With a range that stretches from Texas to Argentina, ocelots live in grasslands, marshes, scrub thickets, jungles and forests. These small cats reach 2 to 4.5 feet long and weigh 24 to 35 pounds. They’re nocturnal hunters whose diet can include birds, rodents, reptiles, fish and even monkeys. In the wild, their life span is 10 to 13 years, while they can survive two decades in captivity.
Female ocelots start estrus when they’re between 18 months and 2 years old. Males often develop a little more slowly, reaching sexual maturity around 2.5 years, although some need only half that time. In captivity, females have continued birthing kittens until they’re around 13 years old.
In the tropical parts of their range, ocelots can breed at any time of year. Further north, though, they usually reproduce only during the fall and winter. A male ocelot’s range might overlap with several females, bringing them into proximity for procreation. A female who’s ready to breed attracts a male by yowling, and they mate until she becomes pregnant.
Pregnancy and Birth
When the pregnancy begins, the male’s role ends. The female ocelot prepares a den, usually in heavy vegetation, and about 85 days after mating, she gives birth. Litters range from one to four kittens, although two is average. At birth, the kittens have dark coats that blend into the shadows; as they mature, they develop the rich, beautiful pelts for which ocelots are known.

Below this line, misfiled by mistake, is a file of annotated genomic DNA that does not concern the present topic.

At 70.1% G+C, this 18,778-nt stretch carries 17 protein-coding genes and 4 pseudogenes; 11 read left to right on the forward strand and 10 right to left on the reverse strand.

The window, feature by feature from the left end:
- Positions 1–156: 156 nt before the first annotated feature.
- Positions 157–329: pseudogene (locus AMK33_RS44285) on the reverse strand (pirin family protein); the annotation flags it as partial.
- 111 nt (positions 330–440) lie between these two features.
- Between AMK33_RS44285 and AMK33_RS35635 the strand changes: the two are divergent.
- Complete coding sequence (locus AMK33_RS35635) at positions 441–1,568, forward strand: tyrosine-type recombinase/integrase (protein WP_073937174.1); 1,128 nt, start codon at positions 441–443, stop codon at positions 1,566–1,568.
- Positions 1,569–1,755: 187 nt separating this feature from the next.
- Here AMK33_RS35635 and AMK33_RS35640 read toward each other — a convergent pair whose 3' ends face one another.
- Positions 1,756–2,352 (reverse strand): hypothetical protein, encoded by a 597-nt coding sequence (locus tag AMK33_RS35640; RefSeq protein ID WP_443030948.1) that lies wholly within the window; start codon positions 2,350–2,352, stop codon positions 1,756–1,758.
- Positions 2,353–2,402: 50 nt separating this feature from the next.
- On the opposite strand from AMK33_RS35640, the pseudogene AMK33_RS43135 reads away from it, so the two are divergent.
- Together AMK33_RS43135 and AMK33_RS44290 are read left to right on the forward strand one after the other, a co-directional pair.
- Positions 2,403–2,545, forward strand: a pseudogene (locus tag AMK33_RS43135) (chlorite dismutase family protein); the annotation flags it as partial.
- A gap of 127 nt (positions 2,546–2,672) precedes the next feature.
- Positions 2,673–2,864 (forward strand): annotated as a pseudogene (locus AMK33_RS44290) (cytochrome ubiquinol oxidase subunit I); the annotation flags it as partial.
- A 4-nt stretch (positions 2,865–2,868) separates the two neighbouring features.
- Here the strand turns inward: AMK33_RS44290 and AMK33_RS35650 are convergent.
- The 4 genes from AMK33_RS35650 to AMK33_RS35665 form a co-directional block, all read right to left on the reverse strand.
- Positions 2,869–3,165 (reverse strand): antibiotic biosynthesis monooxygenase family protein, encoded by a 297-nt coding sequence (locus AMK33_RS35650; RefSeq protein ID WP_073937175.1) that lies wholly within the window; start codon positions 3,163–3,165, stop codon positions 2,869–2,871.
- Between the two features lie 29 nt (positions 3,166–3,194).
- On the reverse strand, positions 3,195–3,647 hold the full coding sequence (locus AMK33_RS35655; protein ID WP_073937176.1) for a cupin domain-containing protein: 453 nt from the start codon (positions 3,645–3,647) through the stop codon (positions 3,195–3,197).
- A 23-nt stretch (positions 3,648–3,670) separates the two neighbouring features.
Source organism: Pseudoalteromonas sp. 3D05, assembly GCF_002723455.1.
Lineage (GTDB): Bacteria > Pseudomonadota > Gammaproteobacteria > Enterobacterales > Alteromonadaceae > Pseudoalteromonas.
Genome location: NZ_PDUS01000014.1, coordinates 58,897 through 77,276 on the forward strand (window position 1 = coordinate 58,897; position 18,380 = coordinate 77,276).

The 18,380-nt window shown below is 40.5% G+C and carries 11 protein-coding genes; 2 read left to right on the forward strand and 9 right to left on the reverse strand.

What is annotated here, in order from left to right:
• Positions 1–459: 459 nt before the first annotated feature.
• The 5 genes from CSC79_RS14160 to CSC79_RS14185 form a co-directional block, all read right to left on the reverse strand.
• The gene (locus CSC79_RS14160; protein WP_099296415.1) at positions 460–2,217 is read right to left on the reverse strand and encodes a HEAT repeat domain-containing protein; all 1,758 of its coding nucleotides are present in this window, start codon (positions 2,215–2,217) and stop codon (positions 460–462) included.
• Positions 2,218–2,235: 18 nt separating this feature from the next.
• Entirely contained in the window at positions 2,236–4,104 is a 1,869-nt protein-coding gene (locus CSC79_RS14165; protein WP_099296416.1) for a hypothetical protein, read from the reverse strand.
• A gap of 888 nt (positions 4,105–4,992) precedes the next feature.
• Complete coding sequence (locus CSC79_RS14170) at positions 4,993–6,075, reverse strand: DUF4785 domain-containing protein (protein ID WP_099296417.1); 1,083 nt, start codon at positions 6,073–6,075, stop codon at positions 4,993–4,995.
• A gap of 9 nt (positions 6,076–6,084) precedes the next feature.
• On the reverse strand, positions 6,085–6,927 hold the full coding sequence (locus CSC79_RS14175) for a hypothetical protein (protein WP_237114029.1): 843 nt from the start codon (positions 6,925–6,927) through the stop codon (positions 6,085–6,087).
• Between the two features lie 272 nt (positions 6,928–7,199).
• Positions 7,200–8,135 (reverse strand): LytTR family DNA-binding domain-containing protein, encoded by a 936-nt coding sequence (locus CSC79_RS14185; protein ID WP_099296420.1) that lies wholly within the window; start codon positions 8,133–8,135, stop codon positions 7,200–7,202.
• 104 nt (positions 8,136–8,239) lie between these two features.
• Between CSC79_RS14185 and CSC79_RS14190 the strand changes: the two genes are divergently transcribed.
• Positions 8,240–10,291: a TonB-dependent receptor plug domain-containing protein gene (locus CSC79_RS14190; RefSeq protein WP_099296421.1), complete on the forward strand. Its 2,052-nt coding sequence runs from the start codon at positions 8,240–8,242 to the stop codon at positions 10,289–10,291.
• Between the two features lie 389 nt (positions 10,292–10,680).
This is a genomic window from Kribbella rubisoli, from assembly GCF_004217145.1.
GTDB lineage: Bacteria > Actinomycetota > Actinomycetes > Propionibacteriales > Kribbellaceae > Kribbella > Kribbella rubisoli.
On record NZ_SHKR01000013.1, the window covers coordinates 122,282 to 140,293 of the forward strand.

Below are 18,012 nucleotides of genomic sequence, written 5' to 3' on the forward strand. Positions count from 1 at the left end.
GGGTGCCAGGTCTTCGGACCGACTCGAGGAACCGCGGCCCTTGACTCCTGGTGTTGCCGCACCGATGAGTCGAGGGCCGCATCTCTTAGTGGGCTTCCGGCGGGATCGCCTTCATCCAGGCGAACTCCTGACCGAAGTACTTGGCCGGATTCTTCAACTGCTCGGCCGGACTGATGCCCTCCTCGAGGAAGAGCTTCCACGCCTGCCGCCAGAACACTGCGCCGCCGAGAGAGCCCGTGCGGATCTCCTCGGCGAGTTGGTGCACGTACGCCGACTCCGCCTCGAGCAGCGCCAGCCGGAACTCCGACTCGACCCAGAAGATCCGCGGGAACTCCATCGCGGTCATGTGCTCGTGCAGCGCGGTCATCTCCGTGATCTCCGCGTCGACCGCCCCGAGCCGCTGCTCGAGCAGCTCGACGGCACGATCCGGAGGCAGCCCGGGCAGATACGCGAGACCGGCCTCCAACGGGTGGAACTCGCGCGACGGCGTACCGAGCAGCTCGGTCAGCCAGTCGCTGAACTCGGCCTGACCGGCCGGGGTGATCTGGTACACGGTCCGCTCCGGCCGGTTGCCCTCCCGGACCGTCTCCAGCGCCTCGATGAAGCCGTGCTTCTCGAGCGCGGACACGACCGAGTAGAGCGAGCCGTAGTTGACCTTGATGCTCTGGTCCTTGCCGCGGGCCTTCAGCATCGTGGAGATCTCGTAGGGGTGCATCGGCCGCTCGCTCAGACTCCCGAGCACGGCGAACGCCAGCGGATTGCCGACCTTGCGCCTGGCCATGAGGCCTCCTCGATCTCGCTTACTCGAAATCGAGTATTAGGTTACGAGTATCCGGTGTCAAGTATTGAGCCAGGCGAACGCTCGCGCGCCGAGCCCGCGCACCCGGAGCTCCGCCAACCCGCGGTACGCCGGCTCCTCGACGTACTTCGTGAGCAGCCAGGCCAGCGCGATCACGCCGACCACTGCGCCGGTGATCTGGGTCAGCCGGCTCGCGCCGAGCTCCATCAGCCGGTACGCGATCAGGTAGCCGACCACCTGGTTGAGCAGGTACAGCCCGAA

Female ocelots nurse their kittens for only six weeks but continue parenting them for up to two years. For the first five or six months, the mother brings food to the kittens, but after that, she teaches them to hunt. They’re typically full-sized by the time they reach 8 to 10 months old and are capable of surviving on their own by the time they’re a year old. Often, though, they remain with their mother until they’re 18 months to 2 years old. She won’t have another litter until her adult offspring have left to find their own territories.